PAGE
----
The startling success of Disney animation prompts the perspective for this essay, which explores both a political-economic and cultural studies approach. Understanding Disney animation helps clarify the intimate relationship between ideology and socio-economic practice, (Ricker, 1996; Wasko, 2001). Investigating the construction, content, and persuasive efficacy of animated Disney films reveals that Disney consistently and intentionally selects themes in its commodities-as-animated features that promote an ideology useful to Disney and capitalist society, but at odds with democratic, creative communities. Of course, valid arguments may be made that audiences construct their own varied meanings, often in contradiction to those intended by the producer, but this essay is concerned primarily with the content of the messages constructed and distributed from the entertainment producer, because of Disney's standing in popular culture. Moreover, because social groups use "mass-mediated "words and images" to create and sustain social relations" (Ricker, 1996, p. 42), in a society ostensibly committed to democracy, it is particularly unsettling to find that Disney's animated features simultaneously soften and distribute messages of class hierarchy and anti-social hyper-individualism.
Much has been written about the power and influence of the Disney Corporation (Dorfman & Mattelart, 1975; Maltin, 1980; Mosley, 1985; Schickel, 1968; Smoodin, 1994; Wasko, 2001). With enterprises in film, video, theme parks, cable and network television, cruise ships, toys, clothing and other consumer products, Disney leads in the construction and promotion of the United States' popular culture. Yet, despite its position as global media giant--second only to Time-Warner-AOL--its sordid past as Cold War propagandist (Kanfer, 1997, p. 153) and union-buster (Wasko, 2001, pp. 90-98), and its current exploitation of sweatshop workers (e.g., $1/day for Haitian Disney employees), Disney maintains the Mickeyesque-aura of Uncle Walt and wholesome family entertainment. Indeed, Disney now serves as America's moral educator (Real, 1977; Ward, 1996). Dominating market power in entertainment, mitigated by avuncular representation, adheres to Disney in large part due to its primary production art form: the animated feature. In addition, although Fox (with Ice Age ) and DreamWorks (formed by Steven Spielberg, Jeffrey Katzenberg, and David Geffen in 1992 with the goal of outdoing Disney animation [Kanfer, 1997, p. 223] have begun offering their own feature animations (e.g., The Prince of Egypt  and Spirit ), neither has achieved the popularity or box-office success of Disney.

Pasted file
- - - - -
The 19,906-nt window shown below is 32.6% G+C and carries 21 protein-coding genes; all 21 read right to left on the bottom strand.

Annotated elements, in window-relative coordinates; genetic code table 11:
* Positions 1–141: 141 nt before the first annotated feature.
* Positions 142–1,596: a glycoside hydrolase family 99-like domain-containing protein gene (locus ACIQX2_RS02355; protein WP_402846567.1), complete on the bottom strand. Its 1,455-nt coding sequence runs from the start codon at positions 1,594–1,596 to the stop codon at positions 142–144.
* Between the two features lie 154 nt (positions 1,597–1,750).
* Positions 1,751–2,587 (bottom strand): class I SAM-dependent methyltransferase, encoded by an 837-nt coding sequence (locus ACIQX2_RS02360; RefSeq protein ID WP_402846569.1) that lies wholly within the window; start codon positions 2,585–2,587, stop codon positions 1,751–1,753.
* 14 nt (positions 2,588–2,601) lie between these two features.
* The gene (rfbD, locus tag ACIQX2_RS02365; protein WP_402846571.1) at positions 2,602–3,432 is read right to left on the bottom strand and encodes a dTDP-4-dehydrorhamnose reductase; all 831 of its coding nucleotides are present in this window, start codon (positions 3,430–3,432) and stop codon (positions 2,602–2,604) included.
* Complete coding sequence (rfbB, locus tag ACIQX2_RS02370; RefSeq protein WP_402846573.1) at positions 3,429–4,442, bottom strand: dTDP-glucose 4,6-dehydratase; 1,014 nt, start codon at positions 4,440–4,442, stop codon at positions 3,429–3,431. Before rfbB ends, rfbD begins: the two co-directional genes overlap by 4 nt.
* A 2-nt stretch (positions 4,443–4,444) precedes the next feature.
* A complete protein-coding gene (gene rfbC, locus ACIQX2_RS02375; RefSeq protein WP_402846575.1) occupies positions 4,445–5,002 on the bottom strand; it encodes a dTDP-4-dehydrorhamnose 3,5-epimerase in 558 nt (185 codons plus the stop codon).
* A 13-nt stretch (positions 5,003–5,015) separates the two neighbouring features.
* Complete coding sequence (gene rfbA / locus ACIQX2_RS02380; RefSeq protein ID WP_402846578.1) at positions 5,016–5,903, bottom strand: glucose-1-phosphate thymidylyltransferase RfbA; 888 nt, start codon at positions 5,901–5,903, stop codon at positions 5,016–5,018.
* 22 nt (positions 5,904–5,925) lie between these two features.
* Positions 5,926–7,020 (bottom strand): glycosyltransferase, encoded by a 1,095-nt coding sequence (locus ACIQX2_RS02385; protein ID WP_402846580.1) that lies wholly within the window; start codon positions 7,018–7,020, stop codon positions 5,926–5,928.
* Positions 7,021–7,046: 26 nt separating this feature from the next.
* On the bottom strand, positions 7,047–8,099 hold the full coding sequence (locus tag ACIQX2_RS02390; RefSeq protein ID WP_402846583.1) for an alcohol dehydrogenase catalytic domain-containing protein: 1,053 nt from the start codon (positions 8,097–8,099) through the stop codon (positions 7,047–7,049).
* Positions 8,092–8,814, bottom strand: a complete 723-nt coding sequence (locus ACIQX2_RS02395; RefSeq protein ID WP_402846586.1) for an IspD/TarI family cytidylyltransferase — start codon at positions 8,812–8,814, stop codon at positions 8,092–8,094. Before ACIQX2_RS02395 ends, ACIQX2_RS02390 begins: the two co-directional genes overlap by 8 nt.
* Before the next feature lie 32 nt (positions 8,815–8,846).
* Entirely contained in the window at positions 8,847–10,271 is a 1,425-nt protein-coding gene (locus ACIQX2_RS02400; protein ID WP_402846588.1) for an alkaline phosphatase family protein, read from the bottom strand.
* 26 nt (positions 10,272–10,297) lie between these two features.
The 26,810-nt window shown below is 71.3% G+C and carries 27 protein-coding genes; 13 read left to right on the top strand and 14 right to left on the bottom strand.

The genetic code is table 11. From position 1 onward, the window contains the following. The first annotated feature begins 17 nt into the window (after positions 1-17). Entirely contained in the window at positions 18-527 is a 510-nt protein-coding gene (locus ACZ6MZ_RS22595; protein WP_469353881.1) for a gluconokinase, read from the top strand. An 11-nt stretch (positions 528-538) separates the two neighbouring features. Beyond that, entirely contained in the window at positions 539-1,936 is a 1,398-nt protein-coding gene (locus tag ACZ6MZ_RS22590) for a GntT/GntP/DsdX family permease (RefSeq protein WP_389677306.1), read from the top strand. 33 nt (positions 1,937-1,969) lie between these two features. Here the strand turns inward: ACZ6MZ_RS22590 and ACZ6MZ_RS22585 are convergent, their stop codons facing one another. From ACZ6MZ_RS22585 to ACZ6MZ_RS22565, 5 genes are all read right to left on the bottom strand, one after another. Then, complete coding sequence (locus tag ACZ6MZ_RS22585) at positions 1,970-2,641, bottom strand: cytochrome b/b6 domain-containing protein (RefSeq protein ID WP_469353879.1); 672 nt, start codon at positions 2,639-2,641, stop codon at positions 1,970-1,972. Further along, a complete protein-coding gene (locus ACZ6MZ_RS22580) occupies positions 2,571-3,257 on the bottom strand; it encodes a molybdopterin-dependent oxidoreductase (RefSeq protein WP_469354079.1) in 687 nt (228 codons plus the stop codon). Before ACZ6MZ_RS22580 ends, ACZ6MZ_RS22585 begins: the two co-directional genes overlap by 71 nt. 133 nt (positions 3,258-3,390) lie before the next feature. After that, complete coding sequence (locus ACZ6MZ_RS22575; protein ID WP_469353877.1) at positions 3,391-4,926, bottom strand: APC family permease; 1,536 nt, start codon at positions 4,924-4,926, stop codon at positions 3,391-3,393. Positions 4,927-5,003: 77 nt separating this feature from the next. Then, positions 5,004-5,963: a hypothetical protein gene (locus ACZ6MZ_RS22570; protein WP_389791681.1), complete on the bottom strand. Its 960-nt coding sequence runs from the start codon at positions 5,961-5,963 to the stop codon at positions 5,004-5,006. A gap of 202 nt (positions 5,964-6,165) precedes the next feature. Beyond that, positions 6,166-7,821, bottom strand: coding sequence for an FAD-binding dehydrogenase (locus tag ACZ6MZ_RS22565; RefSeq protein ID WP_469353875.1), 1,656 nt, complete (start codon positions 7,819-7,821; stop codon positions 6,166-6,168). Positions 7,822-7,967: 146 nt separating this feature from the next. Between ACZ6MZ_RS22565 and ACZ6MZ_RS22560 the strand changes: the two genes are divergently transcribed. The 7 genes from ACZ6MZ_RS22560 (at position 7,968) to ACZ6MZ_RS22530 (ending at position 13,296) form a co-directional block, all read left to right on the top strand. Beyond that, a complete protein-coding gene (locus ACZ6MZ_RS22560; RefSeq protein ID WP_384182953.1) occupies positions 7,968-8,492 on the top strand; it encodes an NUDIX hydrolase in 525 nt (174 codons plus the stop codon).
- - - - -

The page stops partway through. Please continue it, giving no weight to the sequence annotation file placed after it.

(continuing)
Animation is central to Disney's economic strength and cultural influence. In the last 10 years, Disney has sold more than $2 billion worth of toys based on characters from animated films and cartoons. Pegged to animated characters from Mickey to Pocahontas, Disney theme parks have more visitors yearly than 54 national parks combined. Using profits from its animated feature films, Disney acquired the American Broadcasting Corporation television network [ABC], dozens of AM radio stations, and cable holdings such as the sports network, ESPN, the History Channel, and Arts & Entertainment [A&E], among others. Disney cartoon cable channels air animated spin-offs such as Aladdin, Timon and Pumba, and the Jungle Cubs. Disney produces films other than animation with Miramax and Touchstone--studios devoted to finding the 18 to 35 years demographic. But thus far, such efforts pale in comparison to the economic success of cartoon features: Seven of the top 10 selling videos in the world are Disney animations, including Aladdin (1992), Tarzan (1999), Beauty and the Beast (1991), and Pocahontas (1995). The Lion King (1994) alone has grossed over $1 billion, including merchandising and video sales. Disney has also mastered digitised animation--an industrialised technology for creating animated images with less labor--finding receptive audiences for its Pixar productions (e. …